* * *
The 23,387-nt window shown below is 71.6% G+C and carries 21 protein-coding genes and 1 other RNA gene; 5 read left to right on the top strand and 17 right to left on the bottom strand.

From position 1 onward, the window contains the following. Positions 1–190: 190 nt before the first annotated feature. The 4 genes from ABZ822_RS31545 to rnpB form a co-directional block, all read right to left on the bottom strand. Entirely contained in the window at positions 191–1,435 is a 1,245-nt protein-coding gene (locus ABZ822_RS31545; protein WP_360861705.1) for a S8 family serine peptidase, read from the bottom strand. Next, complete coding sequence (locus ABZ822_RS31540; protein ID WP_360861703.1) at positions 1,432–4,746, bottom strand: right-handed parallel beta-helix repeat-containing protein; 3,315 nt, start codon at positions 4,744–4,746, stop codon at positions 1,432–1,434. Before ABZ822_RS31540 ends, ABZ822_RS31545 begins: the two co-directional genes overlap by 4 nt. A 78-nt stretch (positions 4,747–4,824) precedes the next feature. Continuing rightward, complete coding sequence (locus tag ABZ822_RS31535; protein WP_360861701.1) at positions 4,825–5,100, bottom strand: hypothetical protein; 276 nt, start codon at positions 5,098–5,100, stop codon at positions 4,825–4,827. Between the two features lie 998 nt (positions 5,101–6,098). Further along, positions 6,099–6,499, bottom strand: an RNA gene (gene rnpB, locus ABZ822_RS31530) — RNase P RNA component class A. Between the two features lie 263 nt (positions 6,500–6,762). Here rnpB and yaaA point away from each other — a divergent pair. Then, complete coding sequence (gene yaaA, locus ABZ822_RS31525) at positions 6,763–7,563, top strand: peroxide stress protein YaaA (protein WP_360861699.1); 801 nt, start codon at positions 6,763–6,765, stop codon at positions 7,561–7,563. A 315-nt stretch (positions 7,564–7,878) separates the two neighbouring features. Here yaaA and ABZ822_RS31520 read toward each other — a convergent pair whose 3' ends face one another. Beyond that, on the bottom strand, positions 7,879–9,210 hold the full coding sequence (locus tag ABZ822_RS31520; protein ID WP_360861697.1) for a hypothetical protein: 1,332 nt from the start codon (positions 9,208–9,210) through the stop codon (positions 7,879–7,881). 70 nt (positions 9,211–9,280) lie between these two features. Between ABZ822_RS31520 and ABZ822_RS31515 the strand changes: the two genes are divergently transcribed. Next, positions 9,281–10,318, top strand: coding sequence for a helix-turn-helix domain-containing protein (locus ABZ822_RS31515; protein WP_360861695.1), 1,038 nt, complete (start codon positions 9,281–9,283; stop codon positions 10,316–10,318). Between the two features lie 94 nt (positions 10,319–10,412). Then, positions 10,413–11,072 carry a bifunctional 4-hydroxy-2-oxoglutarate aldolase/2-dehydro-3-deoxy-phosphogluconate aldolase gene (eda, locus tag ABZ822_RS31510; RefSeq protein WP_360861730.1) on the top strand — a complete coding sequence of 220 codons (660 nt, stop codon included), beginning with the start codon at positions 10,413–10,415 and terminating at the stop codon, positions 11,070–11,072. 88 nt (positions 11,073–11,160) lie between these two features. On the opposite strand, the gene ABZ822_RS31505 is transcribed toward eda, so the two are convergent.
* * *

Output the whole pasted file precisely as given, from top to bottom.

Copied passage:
The 23,387-nt window shown below is 71.6% G+C and carries 21 protein-coding genes and 1 other RNA gene; 5 read left to right on the top strand and 17 right to left on the bottom strand.

From position 1 onward, the window contains the following. Positions 1–190: 190 nt before the first annotated feature. The 4 genes from ABZ822_RS31545 to rnpB form a co-directional block, all read right to left on the bottom strand. Entirely contained in the window at positions 191–1,435 is a 1,245-nt protein-coding gene (locus ABZ822_RS31545; protein WP_360861705.1) for a S8 family serine peptidase, read from the bottom strand. Next, complete coding sequence (locus ABZ822_RS31540; protein ID WP_360861703.1) at positions 1,432–4,746, bottom strand: right-handed parallel beta-helix repeat-containing protein; 3,315 nt, start codon at positions 4,744–4,746, stop codon at positions 1,432–1,434. Before ABZ822_RS31540 ends, ABZ822_RS31545 begins: the two co-directional genes overlap by 4 nt. A 78-nt stretch (positions 4,747–4,824) precedes the next feature. Continuing rightward, complete coding sequence (locus tag ABZ822_RS31535; protein WP_360861701.1) at positions 4,825–5,100, bottom strand: hypothetical protein; 276 nt, start codon at positions 5,098–5,100, stop codon at positions 4,825–4,827. Between the two features lie 998 nt (positions 5,101–6,098). Further along, positions 6,099–6,499, bottom strand: an RNA gene (gene rnpB, locus ABZ822_RS31530) — RNase P RNA component class A. Between the two features lie 263 nt (positions 6,500–6,762). Here rnpB and yaaA point away from each other — a divergent pair. Then, complete coding sequence (gene yaaA, locus ABZ822_RS31525) at positions 6,763–7,563, top strand: peroxide stress protein YaaA (protein WP_360861699.1); 801 nt, start codon at positions 6,763–6,765, stop codon at positions 7,561–7,563. A 315-nt stretch (positions 7,564–7,878) separates the two neighbouring features. Here yaaA and ABZ822_RS31520 read toward each other — a convergent pair whose 3' ends face one another. Beyond that, on the bottom strand, positions 7,879–9,210 hold the full coding sequence (locus tag ABZ822_RS31520; protein ID WP_360861697.1) for a hypothetical protein: 1,332 nt from the start codon (positions 9,208–9,210) through the stop codon (positions 7,879–7,881). 70 nt (positions 9,211–9,280) lie between these two features. Between ABZ822_RS31520 and ABZ822_RS31515 the strand changes: the two genes are divergently transcribed. Next, positions 9,281–10,318, top strand: coding sequence for a helix-turn-helix domain-containing protein (locus ABZ822_RS31515; protein WP_360861695.1), 1,038 nt, complete (start codon positions 9,281–9,283; stop codon positions 10,316–10,318). Between the two features lie 94 nt (positions 10,319–10,412). Then, positions 10,413–11,072 carry a bifunctional 4-hydroxy-2-oxoglutarate aldolase/2-dehydro-3-deoxy-phosphogluconate aldolase gene (eda, locus tag ABZ822_RS31510; RefSeq protein WP_360861730.1) on the top strand — a complete coding sequence of 220 codons (660 nt, stop codon included), beginning with the start codon at positions 10,413–10,415 and terminating at the stop codon, positions 11,070–11,072. 88 nt (positions 11,073–11,160) lie between these two features. On the opposite strand, the gene ABZ822_RS31505 is transcribed toward eda, so the two are convergent.